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Treat, no trick: Halloween without the ER

Posted by Mitch Lipka  October 28, 2013 01:30 PM

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cpsc.jpgYou’d think consumers wouldn’t need advice about Halloween. But once the holiday comes, it usually becomes clear that plenty of people could have benefited from some.

I like to warn parents about the perils of not only this holiday, but about also cheap, junky products in general. That includes the annual reference to the little Halloween flashlight someone gave my son a few years back that caught fire. Not only have I written extensively of the dangers of poorly made gadgets (as well as toys and clothing), I’ve also had to extinguish one myself.

When it comes to Halloween safety, apply some common sense. The idea is to avoid having your children injured or worse. Here are some tips to consider:

  • Don’t let your kids wear costumes that are so long they’ll step on them.
  • Go for a light colored costume. If dark ends up being the motif, consider the US Consumer Product Safety Commission’s tip of using reflective tape as trim or the American Academy of Pediatrics’ idea of using the tape on bags that hold the goodies.
  • Have your kids carry flashlights as they go trick or treating.
  • Accompany children and make sure they use the sidewalks (when there are sidewalks).
  • Tell the children they may not enter someone’s home unless they are with you or another adult who is escorting them.
  • Stick to a familiar neighborhood and do not go to homes that do not have outdoor lights on.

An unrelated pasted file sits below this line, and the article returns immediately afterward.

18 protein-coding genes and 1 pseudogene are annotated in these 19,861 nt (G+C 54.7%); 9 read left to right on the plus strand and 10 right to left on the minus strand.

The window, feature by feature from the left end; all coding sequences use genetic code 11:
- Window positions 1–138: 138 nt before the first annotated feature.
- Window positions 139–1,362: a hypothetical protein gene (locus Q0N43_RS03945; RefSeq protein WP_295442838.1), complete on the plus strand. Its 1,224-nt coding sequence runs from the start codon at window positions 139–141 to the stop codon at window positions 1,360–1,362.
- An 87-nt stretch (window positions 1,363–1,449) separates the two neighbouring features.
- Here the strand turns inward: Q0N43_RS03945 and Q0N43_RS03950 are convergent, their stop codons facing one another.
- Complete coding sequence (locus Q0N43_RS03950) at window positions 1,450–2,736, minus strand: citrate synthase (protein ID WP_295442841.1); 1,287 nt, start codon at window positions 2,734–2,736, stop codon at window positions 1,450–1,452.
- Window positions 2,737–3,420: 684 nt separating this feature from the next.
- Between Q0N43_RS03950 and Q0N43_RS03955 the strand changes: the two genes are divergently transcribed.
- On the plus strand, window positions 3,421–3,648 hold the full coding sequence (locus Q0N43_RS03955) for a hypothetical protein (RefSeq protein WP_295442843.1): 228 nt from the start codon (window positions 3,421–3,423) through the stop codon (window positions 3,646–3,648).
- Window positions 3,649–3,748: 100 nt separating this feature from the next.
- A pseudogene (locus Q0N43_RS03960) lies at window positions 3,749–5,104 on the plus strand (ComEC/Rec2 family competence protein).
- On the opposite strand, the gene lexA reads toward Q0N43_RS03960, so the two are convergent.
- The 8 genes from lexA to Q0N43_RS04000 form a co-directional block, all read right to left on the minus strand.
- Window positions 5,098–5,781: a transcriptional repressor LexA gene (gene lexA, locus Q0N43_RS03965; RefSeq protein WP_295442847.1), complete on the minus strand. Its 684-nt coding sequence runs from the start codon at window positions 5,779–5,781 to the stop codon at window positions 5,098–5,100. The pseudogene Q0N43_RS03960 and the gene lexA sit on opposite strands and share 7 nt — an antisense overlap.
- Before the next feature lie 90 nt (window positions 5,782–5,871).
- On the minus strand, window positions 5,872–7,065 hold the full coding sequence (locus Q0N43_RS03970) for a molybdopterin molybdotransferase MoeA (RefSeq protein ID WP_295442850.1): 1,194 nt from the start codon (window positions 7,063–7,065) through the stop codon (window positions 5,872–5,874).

In addition, the Massachusetts Eye and Ear Infirmary recommends avoiding masks or other gear that blocks peripheral vision. Consider instead hypo-allergenic make-up. And, the hospital recommends, avoid wearing contact lenses that are not prescribed by a doctor.

When it comes to the treats themselves, the state Office of Consumer Affairs suggests parents give them a once-over to look for any signs of tampering. Toss out anything that was previously opened. And avoid any homemade treats unless they were given to you by someone you know well. Consider using battery powered lights in carved pumpkins rather than candles.

Halloween ought to be a time of spooky fun, not scary reality. A small dose of caution will go a long way toward avoiding really frightening places like the emergency room.

This blog is not written or edited by or the Boston Globe.
The author is solely responsible for the content.

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About the author

Mitch Lipka is one of America's leading consumer journalists and advocates. He is an expert in product safety, recalls, scams, and helping consumers get out of jams. He is a nationally known consumer columnist and runs He lives in Worcester. You can find him on Facebook or reach him at


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